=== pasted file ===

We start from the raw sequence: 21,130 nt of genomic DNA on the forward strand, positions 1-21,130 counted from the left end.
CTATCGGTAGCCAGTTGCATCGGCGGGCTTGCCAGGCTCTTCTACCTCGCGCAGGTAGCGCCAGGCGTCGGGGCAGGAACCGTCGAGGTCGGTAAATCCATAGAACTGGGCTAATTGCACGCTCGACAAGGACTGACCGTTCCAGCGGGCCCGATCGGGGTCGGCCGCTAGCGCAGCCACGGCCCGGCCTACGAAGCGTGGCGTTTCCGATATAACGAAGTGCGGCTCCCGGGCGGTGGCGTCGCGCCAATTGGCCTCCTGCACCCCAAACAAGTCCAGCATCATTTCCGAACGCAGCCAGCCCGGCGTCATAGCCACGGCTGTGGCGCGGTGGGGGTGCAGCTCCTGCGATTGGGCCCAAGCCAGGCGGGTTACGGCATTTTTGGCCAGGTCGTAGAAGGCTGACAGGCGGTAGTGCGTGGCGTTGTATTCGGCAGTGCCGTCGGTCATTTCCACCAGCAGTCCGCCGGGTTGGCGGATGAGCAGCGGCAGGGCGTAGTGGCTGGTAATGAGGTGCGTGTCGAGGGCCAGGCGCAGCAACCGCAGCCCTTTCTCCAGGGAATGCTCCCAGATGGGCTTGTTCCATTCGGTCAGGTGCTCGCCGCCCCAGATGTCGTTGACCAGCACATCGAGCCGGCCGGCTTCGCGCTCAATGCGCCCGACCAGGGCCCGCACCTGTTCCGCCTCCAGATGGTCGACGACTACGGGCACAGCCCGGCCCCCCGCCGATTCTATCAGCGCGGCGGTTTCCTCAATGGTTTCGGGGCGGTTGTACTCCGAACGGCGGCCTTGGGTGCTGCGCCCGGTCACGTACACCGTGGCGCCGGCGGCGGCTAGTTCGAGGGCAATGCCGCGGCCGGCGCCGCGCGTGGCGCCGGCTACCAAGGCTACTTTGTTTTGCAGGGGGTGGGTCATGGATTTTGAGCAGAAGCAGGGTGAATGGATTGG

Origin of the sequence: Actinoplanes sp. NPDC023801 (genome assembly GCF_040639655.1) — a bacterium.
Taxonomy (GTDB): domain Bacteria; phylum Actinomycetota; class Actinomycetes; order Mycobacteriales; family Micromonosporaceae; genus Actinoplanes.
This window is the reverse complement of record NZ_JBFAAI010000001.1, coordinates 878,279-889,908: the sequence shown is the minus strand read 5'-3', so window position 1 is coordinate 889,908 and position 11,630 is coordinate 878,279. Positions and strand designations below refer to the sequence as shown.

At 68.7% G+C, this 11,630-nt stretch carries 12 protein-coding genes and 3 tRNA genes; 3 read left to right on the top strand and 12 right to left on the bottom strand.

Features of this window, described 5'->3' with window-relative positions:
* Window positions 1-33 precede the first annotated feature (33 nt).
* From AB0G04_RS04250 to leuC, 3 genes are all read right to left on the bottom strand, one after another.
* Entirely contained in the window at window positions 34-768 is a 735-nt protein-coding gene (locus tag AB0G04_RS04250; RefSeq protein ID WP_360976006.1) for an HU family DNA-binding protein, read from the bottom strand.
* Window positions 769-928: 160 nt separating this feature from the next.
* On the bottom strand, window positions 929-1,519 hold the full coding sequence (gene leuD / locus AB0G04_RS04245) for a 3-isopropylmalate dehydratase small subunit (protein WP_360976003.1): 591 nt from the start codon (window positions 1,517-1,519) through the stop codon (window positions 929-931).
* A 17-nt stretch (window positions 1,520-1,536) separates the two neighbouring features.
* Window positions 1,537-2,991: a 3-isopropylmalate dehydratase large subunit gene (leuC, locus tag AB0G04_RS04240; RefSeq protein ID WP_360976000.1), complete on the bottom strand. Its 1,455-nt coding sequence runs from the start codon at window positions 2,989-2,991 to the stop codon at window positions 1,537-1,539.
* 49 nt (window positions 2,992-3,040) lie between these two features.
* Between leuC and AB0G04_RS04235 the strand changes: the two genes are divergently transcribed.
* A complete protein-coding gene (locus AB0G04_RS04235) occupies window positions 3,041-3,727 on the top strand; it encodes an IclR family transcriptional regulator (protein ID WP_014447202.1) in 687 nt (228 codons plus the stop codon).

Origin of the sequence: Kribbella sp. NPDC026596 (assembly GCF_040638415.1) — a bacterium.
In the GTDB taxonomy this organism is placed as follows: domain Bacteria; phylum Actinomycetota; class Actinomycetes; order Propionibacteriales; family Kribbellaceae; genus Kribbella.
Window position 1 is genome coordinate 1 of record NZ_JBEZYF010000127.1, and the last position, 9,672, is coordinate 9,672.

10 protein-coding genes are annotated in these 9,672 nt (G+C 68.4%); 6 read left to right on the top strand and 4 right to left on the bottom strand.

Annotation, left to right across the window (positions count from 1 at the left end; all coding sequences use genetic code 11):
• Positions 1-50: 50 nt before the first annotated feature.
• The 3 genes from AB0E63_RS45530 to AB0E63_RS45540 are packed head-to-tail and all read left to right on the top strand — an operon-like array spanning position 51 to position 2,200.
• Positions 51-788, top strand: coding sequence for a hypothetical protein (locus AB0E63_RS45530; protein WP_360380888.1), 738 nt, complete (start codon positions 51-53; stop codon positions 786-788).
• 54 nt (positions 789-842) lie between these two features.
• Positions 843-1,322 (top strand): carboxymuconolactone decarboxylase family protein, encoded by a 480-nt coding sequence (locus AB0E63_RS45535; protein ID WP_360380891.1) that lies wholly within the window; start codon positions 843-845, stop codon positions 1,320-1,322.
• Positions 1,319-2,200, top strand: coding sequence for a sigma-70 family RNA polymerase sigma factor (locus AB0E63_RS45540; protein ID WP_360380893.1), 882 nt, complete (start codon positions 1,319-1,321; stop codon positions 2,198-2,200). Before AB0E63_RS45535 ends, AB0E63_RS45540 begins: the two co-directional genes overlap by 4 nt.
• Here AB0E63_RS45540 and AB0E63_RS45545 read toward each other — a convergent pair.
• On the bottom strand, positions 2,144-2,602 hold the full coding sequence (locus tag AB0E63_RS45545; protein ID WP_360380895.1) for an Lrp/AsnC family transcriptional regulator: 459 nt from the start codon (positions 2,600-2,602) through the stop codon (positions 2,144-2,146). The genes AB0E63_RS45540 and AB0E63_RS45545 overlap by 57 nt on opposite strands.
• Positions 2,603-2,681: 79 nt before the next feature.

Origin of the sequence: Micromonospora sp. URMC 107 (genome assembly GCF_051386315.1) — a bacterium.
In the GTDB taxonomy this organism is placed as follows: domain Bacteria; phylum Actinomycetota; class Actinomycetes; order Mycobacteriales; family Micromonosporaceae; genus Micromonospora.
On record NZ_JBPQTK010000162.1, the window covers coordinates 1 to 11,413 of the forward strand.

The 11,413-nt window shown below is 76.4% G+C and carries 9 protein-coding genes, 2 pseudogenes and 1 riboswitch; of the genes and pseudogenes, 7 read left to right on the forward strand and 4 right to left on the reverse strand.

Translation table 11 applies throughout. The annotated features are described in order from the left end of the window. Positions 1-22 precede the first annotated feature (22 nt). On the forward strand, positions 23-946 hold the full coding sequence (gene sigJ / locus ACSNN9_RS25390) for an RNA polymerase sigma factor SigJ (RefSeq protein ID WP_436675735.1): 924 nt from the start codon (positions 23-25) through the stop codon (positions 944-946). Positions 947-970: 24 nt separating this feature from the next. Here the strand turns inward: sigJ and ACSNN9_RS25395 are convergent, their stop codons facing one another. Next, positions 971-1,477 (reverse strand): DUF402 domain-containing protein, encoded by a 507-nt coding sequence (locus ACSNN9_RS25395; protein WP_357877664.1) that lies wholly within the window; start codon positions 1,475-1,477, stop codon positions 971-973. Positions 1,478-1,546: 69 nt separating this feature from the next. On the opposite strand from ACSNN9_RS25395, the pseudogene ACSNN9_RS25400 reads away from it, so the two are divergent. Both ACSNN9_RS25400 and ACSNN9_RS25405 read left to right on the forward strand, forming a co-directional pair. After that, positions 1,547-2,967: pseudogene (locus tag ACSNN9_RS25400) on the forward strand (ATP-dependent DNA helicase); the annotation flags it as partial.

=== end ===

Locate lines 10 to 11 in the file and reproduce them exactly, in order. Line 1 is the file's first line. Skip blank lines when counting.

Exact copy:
* Entirely contained in the window at window positions 34-768 is a 735-nt protein-coding gene (locus tag AB0G04_RS04250; RefSeq protein ID WP_360976006.1) for an HU family DNA-binding protein, read from the bottom strand.
* Window positions 769-928: 160 nt separating this feature from the next.